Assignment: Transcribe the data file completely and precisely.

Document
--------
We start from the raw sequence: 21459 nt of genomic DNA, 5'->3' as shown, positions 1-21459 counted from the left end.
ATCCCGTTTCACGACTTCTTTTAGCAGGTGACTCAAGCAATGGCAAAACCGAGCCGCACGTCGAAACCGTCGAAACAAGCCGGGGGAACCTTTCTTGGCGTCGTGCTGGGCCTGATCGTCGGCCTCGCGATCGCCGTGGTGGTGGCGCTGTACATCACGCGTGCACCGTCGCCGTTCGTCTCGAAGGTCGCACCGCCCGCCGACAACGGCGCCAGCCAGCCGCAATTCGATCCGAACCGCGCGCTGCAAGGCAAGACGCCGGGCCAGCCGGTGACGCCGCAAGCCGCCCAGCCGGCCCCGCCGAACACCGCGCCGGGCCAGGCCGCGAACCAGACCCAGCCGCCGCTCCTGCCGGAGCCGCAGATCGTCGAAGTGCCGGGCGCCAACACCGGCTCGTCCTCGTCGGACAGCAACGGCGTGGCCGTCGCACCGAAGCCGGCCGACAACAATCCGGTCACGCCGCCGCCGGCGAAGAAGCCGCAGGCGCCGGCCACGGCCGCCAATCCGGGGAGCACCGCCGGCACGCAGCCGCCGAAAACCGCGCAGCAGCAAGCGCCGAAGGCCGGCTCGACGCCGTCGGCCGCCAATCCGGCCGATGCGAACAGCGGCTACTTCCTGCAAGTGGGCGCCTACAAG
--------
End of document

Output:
We start from the raw sequence: 21459 nt of genomic DNA, 5'->3' as shown, positions 1-21459 counted from the left end.
ATCCCGTTTCACGACTTCTTTTAGCAGGTGACTCAAGCAATGGCAAAACCGAGCCGCACGTCGAAACCGTCGAAACAAGCCGGGGGAACCTTTCTTGGCGTCGTGCTGGGCCTGATCGTCGGCCTCGCGATCGCCGTGGTGGTGGCGCTGTACATCACGCGTGCACCGTCGCCGTTCGTCTCGAAGGTCGCACCGCCCGCCGACAACGGCGCCAGCCAGCCGCAATTCGATCCGAACCGCGCGCTGCAAGGCAAGACGCCGGGCCAGCCGGTGACGCCGCAAGCCGCCCAGCCGGCCCCGCCGAACACCGCGCCGGGCCAGGCCGCGAACCAGACCCAGCCGCCGCTCCTGCCGGAGCCGCAGATCGTCGAAGTGCCGGGCGCCAACACCGGCTCGTCCTCGTCGGACAGCAACGGCGTGGCCGTCGCACCGAAGCCGGCCGACAACAATCCGGTCACGCCGCCGCCGGCGAAGAAGCCGCAGGCGCCGGCCACGGCCGCCAATCCGGGGAGCACCGCCGGCACGCAGCCGCCGAAAACCGCGCAGCAGCAAGCGCCGAAGGCCGGCTCGACGCCGTCGGCCGCCAATCCGGCCGATGCGAACAGCGGCTACTTCCTGCAAGTGGGCGCCTACAAG